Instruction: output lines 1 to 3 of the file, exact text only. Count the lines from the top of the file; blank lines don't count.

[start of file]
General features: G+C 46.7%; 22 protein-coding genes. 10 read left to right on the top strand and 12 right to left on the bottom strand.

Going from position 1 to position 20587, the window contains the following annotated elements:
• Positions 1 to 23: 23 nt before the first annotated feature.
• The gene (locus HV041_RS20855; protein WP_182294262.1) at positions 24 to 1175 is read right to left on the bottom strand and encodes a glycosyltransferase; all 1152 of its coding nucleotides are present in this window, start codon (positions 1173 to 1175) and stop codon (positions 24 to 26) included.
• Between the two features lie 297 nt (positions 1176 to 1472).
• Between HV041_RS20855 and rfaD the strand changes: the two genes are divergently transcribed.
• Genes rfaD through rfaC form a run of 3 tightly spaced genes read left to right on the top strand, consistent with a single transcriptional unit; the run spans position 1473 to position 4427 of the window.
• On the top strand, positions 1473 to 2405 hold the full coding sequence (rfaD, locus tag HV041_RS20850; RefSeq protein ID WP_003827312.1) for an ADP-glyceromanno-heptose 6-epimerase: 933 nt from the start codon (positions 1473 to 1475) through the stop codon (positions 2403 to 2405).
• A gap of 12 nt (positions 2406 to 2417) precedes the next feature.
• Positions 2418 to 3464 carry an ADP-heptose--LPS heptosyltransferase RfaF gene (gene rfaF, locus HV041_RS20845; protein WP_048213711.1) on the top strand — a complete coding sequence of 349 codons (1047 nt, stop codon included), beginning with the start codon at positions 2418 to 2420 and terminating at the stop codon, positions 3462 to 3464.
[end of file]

General features: G+C 46.7%; 22 protein-coding genes. 10 read left to right on the top strand and 12 right to left on the bottom strand.

Going from position 1 to position 20587, the window contains the following annotated elements:
• Positions 1 to 23: 23 nt before the first annotated feature.